Al-Hakim bi-Amr Allah, 996–1021
Paul E. Walker
Al-Hakim bi-Amr Allah, 996–1021Paul E. Walker
One night in the year 411/1021, the powerful ruler of the Fatimid empire, al-Hakim bi-Amr Allah, rode out of the southern gates of Cairo and was never seen again. Was the caliph murdered, or could he have decided to abandon his royal life, wandering off to live alone and anonymous? Whatever the truth, the fact was that al-Hakim had literally vanished into the desert. Yet al-Hakim, though shrouded in mystery, has never been forgotten. To the Druze, he was (and is) God, and his disappearance merely indicated his reversion to non-human form. For Ismailis, al-Hakim was the sixteenth imam, descended from the Prophet, and infallible. Jews and Christians, by contrast, long remembered him as their persecutor, who ordered the destruction of many of their synagogues and churches. Using all the tools of modern scholarship, Paul Walker offers the most balanced and engaging biography yet to be published of this endlessly fascinating individual. To some, al-Hakim was God incarnate, to others an infallible imam, to still others he was a capricious tyrant. This book examines myth and fact, document and opinion, to present the most complete and detailed history yet written of the life and times of one of the medieval Islamic world’s most controversial figures....read more
15 December 2012
Egypt as a Woman
Nationalism, Gender, and Politics
Nationalism, Gender, and PoliticsBeth Baron
This original and historically rich book examines the influence of gender in shaping the Egyptian nation from the nineteenth century through the revolution of 1919 and into the 1940s. In Egypt as a Woman, Beth Baron divides her narrative into two strands: the first analyzes the gendered language and images of the nation, and the second considers the political activities of women nationalists. She shows that even though women were largely excluded from participation in the state, the visual imagery of nationalism was replete with female figures. Baron juxtaposes the idealization of the family and the feminine in nationalist rhetoric with transformations in elite households and the work of women activists striving for national independence. ‘’With evenhandedness and generosity, Baron shows how vital women were to mobilizing opposition to British authority and modernizing Egypt.’’—Robert L. Tignor, author of Capitalism and Nationalism at the End of Empire ‘’A wonderful contribution to understanding Egyptian national and gender politics between the two world wars.’’—Donald Malcolm Reid, author of Whose Pharaohs? Archaeology, Museums, and Egyptian National Identity from Napoleon to World War I...read more
30 b/w photographs
A Topographical Study
Neil D. MacKenzie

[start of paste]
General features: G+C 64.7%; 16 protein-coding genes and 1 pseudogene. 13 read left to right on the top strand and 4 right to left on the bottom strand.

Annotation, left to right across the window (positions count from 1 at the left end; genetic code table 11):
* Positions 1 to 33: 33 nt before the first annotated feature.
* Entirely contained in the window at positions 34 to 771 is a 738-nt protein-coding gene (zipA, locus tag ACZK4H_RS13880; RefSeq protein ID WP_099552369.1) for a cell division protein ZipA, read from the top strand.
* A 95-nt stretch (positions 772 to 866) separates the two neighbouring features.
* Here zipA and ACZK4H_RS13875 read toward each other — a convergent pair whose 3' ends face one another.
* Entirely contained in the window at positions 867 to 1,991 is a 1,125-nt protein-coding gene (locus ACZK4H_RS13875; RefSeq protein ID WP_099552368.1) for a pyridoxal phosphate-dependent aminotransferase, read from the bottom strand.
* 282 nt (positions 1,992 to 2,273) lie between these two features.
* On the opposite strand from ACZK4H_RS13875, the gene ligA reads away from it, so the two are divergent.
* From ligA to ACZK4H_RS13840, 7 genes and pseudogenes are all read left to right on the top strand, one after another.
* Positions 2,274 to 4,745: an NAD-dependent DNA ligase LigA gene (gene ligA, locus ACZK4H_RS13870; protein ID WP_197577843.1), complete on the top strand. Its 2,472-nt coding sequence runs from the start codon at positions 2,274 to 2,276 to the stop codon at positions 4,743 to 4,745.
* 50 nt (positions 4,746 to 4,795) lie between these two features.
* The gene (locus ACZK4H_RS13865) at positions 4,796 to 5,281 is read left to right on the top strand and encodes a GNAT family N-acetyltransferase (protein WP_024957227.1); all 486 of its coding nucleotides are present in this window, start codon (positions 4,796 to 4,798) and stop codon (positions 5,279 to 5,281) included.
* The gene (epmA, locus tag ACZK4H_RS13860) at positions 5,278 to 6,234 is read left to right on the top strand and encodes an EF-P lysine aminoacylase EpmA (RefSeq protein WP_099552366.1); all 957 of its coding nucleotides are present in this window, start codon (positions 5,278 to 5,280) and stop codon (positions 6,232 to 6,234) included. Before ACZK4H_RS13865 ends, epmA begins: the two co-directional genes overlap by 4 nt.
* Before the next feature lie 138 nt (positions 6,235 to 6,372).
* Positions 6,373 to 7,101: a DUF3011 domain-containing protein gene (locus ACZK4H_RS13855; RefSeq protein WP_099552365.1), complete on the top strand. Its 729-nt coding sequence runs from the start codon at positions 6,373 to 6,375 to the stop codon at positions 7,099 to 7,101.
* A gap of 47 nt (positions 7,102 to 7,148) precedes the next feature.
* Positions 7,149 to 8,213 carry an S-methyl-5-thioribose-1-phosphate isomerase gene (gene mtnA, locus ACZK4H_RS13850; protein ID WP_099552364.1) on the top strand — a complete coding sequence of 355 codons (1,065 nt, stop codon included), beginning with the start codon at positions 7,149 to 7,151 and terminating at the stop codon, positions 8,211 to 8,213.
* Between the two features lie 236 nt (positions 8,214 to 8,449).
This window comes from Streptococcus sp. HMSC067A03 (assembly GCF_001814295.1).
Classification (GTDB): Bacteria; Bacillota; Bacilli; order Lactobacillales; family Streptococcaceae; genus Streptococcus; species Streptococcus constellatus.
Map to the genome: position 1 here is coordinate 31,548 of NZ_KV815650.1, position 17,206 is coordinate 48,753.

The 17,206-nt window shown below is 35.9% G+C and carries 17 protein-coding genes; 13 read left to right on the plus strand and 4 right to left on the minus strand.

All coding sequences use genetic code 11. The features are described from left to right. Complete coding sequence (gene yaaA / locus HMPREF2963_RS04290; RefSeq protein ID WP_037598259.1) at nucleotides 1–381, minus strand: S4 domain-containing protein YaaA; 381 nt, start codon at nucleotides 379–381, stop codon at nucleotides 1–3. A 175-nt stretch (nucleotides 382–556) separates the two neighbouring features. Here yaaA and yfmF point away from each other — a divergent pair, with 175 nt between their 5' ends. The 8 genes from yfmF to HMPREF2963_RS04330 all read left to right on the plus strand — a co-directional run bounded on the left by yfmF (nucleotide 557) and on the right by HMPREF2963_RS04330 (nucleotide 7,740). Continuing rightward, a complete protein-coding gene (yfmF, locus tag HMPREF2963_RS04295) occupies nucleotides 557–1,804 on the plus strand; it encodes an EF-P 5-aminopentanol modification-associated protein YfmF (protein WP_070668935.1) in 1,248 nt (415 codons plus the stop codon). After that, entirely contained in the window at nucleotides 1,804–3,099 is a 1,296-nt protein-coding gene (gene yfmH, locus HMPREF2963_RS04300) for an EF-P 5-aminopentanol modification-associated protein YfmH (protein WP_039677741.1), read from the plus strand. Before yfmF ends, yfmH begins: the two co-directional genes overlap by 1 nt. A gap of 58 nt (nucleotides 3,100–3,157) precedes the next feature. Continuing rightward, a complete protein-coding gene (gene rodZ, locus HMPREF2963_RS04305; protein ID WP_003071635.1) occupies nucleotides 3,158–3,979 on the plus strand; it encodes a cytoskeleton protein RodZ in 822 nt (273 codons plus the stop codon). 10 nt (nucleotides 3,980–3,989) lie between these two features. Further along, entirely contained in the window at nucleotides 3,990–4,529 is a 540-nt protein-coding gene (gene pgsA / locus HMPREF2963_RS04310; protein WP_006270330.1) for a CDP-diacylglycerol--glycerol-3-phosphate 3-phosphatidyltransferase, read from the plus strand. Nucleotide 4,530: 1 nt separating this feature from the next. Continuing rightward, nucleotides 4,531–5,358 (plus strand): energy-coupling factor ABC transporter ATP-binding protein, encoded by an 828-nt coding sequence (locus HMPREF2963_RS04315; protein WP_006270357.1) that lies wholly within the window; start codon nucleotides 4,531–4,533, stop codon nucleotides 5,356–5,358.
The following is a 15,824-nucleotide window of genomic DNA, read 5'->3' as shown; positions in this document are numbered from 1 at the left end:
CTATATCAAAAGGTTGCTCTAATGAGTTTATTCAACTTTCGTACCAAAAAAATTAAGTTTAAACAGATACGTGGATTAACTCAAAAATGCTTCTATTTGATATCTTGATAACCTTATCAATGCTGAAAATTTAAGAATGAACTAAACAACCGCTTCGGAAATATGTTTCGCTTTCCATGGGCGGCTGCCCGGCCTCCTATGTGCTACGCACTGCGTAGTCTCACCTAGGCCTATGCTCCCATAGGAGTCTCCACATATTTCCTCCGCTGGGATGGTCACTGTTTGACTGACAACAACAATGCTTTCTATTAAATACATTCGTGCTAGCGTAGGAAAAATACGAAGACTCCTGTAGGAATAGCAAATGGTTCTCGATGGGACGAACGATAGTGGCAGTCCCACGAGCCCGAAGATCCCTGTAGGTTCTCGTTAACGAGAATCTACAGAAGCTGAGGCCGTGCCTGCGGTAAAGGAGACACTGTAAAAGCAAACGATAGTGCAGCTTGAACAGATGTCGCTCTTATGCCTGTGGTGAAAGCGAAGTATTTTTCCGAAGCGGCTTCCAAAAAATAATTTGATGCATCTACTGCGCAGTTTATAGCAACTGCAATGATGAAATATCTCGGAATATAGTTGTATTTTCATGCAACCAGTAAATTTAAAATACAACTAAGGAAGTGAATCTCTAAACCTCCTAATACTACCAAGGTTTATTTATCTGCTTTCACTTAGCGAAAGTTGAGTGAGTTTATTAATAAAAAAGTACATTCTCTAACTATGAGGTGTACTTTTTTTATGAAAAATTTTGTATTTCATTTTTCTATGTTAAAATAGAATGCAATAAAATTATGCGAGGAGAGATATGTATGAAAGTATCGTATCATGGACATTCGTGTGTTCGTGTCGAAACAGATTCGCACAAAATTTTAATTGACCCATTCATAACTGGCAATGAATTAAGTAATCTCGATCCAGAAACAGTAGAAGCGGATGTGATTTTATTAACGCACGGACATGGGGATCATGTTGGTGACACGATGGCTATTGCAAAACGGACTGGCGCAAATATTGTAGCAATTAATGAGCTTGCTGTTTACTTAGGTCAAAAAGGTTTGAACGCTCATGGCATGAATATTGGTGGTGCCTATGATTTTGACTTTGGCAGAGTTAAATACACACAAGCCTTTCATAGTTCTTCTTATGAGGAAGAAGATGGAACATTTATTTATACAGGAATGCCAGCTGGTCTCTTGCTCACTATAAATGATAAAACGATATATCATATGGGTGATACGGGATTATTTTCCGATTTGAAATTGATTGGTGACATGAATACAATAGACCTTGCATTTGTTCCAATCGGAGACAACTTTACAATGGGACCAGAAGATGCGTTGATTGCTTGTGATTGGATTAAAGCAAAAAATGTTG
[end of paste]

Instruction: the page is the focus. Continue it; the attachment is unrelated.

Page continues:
A Topographical StudyNeil D. MacKenzie
This comprehensive study, first published by the AUC Press in 1992 examines the structure of the Ayyubid administration in Cairo and the associated military, religious, and commercial milieux. It goes on to survey in detail the changes in the general layout of Cairo–in defenses, governmental and private buildings, water resources, religious institutions and cemetery areas, and markets and commercial establishments. Click here to download the free PDF....read more
Free e-book208 pp.
Contesting Antiquity in Egypt
Archaeologies, Museums, and the Struggle for Identities from World War I to Nasser
Donald Malcolm Reid
Archaeologies, Museums, and the Struggle for Identities from World War I to NasserDonald Malcolm Reid
The sensational discovery in 1922 of Tutankhamun’s tomb, close on the heels of Britain’s declaration of Egyptian independence, accelerated the growth in Egypt of both Egyptology as a formal discipline and of ‘pharaonism’—popular interest in ancient Egypt—as an inspiration in the struggle for full independence. Emphasizing the three decades from 1922 until Nasser’s revolution in 1952, this compelling follow-up to Whose Pharaohs? looks at the ways in which Egypt developed its own archaeologies—Islamic, Coptic, and Greco-Roman, as well as the more dominant ancient Egyptian. Each of these four archaeologies had given birth to, and grown up around, a major antiquities museum in Egypt. Later, Cairo, Alexandria, and Ain Shams universities joined in shaping these fields. Contesting Antiquity in Egypt brings all four disciplines, as well as the closely related history of tourism, together in a single engaging framework.
Throughout this semi-colonial era, the British fought a prolonged rearguard action to retain control of the country while the French continued to dominate the Antiquities Service, as they had since 1858. Traditional accounts highlight the role of European and American archaeologists in discovering and interpreting Egypt’s long past. Donald Reid redresses the balance by also paying close attention to the lives and careers of often-neglected Egyptian specialists. He draws attention not only to the contests between westerners and Egyptians over the control of antiquities, but also to passionate debates among Egyptians themselves over pharaonism in relation to Islam and Arabism during a critical period of nascent nationalism.
Drawing on rich archival and published sources, extensive interviews, and material objects ranging from statues and murals to photographs and postage stamps, this comprehensive study by one of the leading scholars in the field will make fascinating reading for scholars and students of Middle East history, archaeology, politics, and museum and heritage studies, as well as for the interested lay reader.
To read an excerpt, click here.
For the Table of Contents, click here....read more
3 September 2019
92 integrated b/w illus., 1 map, 7 tables